Wednesday, August 26, 2015 by usafeaturesmedia
(NationalSecurity.news) An Arizona sheriff has claimed that vast portions of his state are essentially a no man’s land, as no jurisdiction – his included – has real “operational control.”
When asked who had control over regions near Florence, Ariz., by a reporter for Breitbart News, Pinal County Sheriff Paul Babeu answered flatly, “Nobody does.”
Babeu made his comments during a helicopter tour of scout/lookout locations for Mexican drug cartels in caves burrowed into the sides of mountains throughout the desert, located some 70 miles inside the U.S. border. By sound estimates, that means “U.S. sovereignty is gone for hundreds, perhaps thousands, of square miles throughout the American southwest,” Breitbart News’ Matthew Boyle, who accompanied Babeu and GOP presidential contender Dr. Ben Carson, on the exclusive tour.
In addition to those locations, Babeu showed Carson how deep inside the U.S. the cartel lookout positions, many atop high ground, actually were – positions used by the cartels to assist in the smuggling of drugs, people and other contraband into the United States from Mexico.
“If they can operate up to this degree, 70 miles north of the border, in law enforcement we call that a clue,” Babeu said in a brief interview outside the helicopter after arriving back at the Pinal County Sheriff’s Office.
Giving up so much sovereign ground should be an outrage – not just to Arizonans and other Americans, but also to politicians in Washington and President Barack Obama, Carson intimated, according to Boyle.
Troops needed at the border – again
“We should stop them at the border,” Carson said. “They shouldn’t be 70 miles inside the border. We should stop them at the border. As the sheriff indicated, if we were to take like 6,000 troops and put them at the border, you wouldn’t have those people coming inside the border.”
In May 2006, President George W. Bush ordered 6,000 National Guard troops to the U.S. border to assist Border Patrol and other federal agencies with stemming the tide of illegal immigration and drug-running. The deployments, which generally lasted two weeks, went on for a year as Bush pushed Congress to expand the Border Patrol by at least 6,000 agents.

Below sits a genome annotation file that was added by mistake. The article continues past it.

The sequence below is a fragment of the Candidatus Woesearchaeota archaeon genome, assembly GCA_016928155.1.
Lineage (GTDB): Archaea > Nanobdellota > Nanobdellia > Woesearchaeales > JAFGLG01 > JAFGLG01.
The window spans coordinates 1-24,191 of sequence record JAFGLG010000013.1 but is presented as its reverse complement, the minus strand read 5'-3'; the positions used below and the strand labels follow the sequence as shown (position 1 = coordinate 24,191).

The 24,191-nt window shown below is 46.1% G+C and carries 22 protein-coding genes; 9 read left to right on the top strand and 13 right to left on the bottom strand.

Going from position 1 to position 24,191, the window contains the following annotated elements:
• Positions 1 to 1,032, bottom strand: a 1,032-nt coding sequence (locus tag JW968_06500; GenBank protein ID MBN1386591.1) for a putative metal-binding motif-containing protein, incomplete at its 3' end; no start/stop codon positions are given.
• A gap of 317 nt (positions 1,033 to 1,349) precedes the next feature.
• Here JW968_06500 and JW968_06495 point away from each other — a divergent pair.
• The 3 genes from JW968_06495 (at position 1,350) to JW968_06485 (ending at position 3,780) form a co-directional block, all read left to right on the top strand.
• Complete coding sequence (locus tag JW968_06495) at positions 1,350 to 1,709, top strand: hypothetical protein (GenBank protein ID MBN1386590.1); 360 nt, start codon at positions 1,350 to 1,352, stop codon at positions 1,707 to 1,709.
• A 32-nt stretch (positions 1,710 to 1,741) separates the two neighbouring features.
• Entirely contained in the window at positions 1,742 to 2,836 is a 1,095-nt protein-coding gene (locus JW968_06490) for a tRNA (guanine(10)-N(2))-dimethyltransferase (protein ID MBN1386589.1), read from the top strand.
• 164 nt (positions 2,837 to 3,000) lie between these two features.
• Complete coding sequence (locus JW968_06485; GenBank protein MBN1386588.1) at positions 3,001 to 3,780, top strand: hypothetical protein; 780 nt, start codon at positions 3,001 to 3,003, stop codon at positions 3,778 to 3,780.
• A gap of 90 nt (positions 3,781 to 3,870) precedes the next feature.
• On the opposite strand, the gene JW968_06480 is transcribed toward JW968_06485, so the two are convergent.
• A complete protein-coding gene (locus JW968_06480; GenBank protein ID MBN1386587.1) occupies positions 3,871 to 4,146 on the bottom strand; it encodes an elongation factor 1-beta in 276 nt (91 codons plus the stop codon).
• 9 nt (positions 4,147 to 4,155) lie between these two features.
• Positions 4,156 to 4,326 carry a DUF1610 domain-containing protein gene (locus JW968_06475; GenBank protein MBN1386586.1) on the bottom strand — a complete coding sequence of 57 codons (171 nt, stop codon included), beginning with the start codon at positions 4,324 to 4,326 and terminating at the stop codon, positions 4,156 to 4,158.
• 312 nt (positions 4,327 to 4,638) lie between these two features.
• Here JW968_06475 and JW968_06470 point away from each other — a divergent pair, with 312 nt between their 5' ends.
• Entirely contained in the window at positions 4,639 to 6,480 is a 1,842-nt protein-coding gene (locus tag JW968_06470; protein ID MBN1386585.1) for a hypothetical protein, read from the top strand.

President Obama briefly considered sending Guard troops back to the border in 2014 but instead decided to advocate for policies that only attract more illegal immigrants.
Following his tour with Carson, Babeu appeared on Fox News’ Your World with Neil Cavuto to further discuss the loss of operational control over wide swaths of the American Southwest.
In particular, Babeu said that cartel members armed with AK-47s “control many areas on American soil,” including turf that is just 30 miles south of Phoenix.
Speaking about his tour with Carson, Babeu said, “We flew him in our helicopter, showed him the drug smuggling routes, the actual caves—these cartel scouts live on top of mountains, 30 days at a time. And how on mountaintop to mountaintop, over a 50-mile swath of land, and this is only 30 miles from Phoenix.”
“We’re fighting a war here”
Continuing, he said, “This is literally an unsecured border. We have cartels that think they own the place. They control many areas on American soil and this [is] how they freely move billions of dollars of drugs and hundreds of thousands of illegals into our country.”
He noted that his department scarcely has the resources to combat a better-armed and equipped force, and that higher-tech surveillance and weaponry is required to reassert control over U.S. territory.
“We don’t have drones ourselves. We have a couple helicopters and this is why there shouldn’t be one county fighting the drug cartels,” Babeu said. “We had a three billion dollar drug bust. We arrested 76 in one day. They were carrying 108 weapons, including AK-47s.”
For his part, Carson, Breitbart News reported, advocated missile strikes on mountaintop positions held by cartels, to the shock of some in the media.
“Look we’re fighting a war here,” Carson said, as related by Babeu. “We should talk to military leaders and law enforcement leaders to see what we need to do.”